Tackling malnutrition in children, migrant families in a post-pandemic India

A UNICEF report says over 880,000 children could die in the next 12 months

malnutrition-hunger-children Representational Image | AFP

The pandemic-induced lockdown has left the migrant labour class in all Indian states unemployed and facing uncertainties. Even today, as India implements ‘Unlock 2.0’, many migrant families, especially women and children, face starvation that expose their immune-compromised systems to deadly infections like COVID-19.

While government schemes like POSHAN Abhiyaan (Nutrition Mission), Pradhan Mantri Garib Kalyan Yojana, Garib Kalyan Rojgar Abhiyan Yojana, Garib Kalyan Anna Yojna ensure looking after the vulnerable sections of society and their livelihoods, successful gains are yet to be visible.

Under the Centre’s Atma Nirbhar Bharat Abhiyan, the government has planned to take significant measures to mitigate hardships faced by the poor. This includes distribution of free food grains and pulses to 80 crore people (five kilos per person per month for May and June 2020). However, the mechanism to deliver these rations was not only ill-equipped, but also bound by administrative norms of proportionate state-wise allotment and delivery. In a crisis, the mechanisms need to be more responsive to changing scenarios in different states.

Redesigning the Public Distribution System (PDS) supply chain is, therefore, essential for successful delivery of food under all schemes. In Prime Minister Narendra Modi’s address on June 30, 2020, he had highlighted the government’s efforts on providing free ration to the poor, a scheme which will be extended till November 2020. But all these efforts to mitigate food shortage is an uphill task in the long-run.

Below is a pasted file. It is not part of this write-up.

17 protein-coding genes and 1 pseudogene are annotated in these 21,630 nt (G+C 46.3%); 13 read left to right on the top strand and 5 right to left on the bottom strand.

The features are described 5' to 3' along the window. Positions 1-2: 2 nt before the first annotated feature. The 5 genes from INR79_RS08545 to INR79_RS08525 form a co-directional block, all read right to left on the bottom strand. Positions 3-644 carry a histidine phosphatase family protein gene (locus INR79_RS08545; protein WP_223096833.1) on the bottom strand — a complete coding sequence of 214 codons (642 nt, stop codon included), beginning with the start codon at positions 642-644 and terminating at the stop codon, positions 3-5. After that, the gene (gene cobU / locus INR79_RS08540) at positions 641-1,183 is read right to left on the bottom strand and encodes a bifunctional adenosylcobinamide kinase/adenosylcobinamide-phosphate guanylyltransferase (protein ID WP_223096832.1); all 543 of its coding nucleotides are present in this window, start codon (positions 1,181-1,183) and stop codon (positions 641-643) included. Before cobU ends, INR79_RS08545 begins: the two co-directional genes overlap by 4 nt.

As health systems are focused on COVID-19 response, other essential public services must not get disrupted. These include essential maternal and child health services like immunization and ANC check-ups, and supplies of safe and nutritious take-home food packets that will significantly affect the growth and development of vulnerable women and children.

A recent UNICEF report, quoting a study by Johns Hopkins Bloomberg School of Public Health, states that over 880,000 children could die over the next 12 months, the bulk being from India and Pakistan succumbing to infections like measles and pneumonia. Public health systems in these countries are poorly equipped to deal with such a global pandemic.

Lack of access to health facilities, non-availability of public toilets, unsafe food are problems faced by most migrants workers. This may cause an increase in infections like diarrhoea, typhoid and upper respiratory tract infections. Crowding in shelters, inadequate housing and unhygienic living conditions could further transmit these infections, including COVID-19, to a wider group.

The economic crisis related to COVID-19 could also push India back on all its developmental targets for health and nutrition in the Sustainable Development Goals (SDG) 2030 Agenda. The SDGs address that nutrition has a multidirectional relationship with many developmental goals, and thus, makes it important for countries to achieve Target 2.2 of the SDGs which is: “By 2030 end all forms of malnutrition, including achieving by 2025 the internationally agreed targets on stunting and wasting in children under five years of age, and address the nutritional needs of adolescent girls, pregnant and lactating women, and older persons”.